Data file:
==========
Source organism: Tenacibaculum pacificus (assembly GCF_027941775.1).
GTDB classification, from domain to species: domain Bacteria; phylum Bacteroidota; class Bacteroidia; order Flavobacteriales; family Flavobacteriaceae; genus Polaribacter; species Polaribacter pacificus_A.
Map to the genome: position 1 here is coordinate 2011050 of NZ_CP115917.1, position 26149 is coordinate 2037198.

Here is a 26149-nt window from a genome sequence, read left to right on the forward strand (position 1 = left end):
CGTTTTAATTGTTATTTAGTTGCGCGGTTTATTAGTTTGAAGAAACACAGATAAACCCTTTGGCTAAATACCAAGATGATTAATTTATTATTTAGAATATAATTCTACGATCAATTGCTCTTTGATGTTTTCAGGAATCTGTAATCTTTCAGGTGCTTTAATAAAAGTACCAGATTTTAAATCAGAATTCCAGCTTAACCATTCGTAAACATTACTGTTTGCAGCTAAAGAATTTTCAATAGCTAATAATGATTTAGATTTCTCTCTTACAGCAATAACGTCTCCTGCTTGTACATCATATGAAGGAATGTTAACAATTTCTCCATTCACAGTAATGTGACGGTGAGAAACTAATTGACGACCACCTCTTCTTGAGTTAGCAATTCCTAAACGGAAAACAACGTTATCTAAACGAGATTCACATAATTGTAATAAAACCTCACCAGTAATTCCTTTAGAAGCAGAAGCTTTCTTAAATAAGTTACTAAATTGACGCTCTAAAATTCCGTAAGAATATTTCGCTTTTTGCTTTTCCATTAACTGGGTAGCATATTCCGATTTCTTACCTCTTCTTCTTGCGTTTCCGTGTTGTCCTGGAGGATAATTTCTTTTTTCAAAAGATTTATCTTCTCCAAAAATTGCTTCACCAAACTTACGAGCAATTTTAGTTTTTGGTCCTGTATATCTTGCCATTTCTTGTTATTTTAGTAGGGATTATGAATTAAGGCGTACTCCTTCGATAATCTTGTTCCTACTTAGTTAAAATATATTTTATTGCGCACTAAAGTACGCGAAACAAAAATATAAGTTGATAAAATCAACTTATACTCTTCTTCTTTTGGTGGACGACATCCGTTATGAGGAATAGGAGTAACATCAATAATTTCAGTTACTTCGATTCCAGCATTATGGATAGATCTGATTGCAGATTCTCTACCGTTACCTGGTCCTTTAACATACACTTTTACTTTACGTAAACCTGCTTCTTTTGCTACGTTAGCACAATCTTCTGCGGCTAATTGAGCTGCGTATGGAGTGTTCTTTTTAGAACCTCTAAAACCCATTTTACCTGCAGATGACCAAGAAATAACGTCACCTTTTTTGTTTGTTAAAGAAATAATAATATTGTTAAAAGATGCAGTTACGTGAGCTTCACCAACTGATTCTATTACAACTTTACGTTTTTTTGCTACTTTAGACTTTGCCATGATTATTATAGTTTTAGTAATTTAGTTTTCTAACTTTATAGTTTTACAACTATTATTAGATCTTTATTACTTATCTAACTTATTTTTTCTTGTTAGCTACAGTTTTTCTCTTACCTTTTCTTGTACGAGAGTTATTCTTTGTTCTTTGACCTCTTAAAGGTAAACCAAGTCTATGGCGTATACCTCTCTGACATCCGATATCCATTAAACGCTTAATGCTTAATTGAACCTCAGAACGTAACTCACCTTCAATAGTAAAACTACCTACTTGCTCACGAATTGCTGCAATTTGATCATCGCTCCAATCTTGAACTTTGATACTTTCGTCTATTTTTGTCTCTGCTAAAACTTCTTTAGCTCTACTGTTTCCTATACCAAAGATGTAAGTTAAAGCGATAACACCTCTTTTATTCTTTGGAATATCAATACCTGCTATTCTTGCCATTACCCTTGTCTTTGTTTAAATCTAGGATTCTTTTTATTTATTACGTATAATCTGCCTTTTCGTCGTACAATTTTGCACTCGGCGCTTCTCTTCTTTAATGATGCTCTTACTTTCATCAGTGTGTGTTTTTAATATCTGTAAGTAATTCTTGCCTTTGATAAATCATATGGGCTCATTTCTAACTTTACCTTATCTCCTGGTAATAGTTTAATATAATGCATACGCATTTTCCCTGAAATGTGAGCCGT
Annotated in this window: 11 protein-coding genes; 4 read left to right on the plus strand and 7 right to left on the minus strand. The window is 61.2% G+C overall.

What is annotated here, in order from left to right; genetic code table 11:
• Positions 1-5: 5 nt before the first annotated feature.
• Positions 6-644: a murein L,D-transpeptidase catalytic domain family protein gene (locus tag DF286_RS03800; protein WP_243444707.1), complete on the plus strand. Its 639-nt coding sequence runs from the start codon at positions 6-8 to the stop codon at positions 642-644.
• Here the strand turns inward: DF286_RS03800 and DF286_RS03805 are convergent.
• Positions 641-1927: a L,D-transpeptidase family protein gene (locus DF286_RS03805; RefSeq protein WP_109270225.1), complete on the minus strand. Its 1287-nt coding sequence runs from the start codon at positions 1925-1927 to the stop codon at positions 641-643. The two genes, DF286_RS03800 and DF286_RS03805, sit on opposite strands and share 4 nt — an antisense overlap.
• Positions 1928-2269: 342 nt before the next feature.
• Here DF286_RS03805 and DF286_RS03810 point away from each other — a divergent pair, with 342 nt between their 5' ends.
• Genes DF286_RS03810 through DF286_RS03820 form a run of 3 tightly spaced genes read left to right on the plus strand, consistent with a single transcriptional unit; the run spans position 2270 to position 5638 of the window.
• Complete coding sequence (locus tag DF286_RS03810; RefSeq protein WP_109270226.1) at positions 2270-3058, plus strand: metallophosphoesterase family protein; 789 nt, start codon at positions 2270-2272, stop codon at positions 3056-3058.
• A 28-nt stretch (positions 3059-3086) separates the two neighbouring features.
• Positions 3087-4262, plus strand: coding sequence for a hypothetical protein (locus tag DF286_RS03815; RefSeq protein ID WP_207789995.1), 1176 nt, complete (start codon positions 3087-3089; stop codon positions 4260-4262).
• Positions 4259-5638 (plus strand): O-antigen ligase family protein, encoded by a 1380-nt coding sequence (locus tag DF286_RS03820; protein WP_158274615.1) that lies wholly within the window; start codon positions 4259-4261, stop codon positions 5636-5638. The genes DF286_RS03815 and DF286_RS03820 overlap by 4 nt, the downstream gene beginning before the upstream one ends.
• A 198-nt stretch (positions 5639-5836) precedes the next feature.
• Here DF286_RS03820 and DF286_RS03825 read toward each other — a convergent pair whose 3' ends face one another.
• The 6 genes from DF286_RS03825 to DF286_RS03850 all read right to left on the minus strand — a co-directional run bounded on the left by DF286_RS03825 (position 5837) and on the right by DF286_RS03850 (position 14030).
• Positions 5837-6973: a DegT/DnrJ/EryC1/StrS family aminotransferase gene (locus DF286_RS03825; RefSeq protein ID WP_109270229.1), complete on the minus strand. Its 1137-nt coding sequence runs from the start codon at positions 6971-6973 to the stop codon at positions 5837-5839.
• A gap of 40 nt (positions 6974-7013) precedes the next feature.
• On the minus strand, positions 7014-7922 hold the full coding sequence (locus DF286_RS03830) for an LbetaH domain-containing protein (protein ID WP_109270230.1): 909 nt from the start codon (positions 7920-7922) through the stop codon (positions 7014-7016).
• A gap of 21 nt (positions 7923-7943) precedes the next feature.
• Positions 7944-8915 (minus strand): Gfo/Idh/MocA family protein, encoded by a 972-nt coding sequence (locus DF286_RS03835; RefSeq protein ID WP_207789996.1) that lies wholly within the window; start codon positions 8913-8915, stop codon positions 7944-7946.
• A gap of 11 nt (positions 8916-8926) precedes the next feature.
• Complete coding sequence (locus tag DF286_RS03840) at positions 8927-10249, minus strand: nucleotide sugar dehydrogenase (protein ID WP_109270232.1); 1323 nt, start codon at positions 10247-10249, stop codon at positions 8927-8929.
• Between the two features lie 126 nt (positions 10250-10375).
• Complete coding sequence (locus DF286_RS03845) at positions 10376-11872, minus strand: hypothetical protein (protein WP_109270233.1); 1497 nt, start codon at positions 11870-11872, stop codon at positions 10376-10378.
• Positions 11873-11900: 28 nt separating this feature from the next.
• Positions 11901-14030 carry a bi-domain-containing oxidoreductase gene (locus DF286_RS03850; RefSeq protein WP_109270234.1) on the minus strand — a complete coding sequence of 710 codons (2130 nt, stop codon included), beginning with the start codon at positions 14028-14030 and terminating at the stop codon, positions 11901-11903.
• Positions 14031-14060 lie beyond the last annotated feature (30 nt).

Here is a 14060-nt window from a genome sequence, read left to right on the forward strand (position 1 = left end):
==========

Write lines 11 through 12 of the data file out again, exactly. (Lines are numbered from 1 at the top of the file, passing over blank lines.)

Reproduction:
• Positions 641-1927: a L,D-transpeptidase family protein gene (locus DF286_RS03805; RefSeq protein WP_109270225.1), complete on the minus strand. Its 1287-nt coding sequence runs from the start codon at positions 1925-1927 to the stop codon at positions 641-643. The two genes, DF286_RS03800 and DF286_RS03805, sit on opposite strands and share 4 nt — an antisense overlap.
• Positions 1928-2269: 342 nt before the next feature.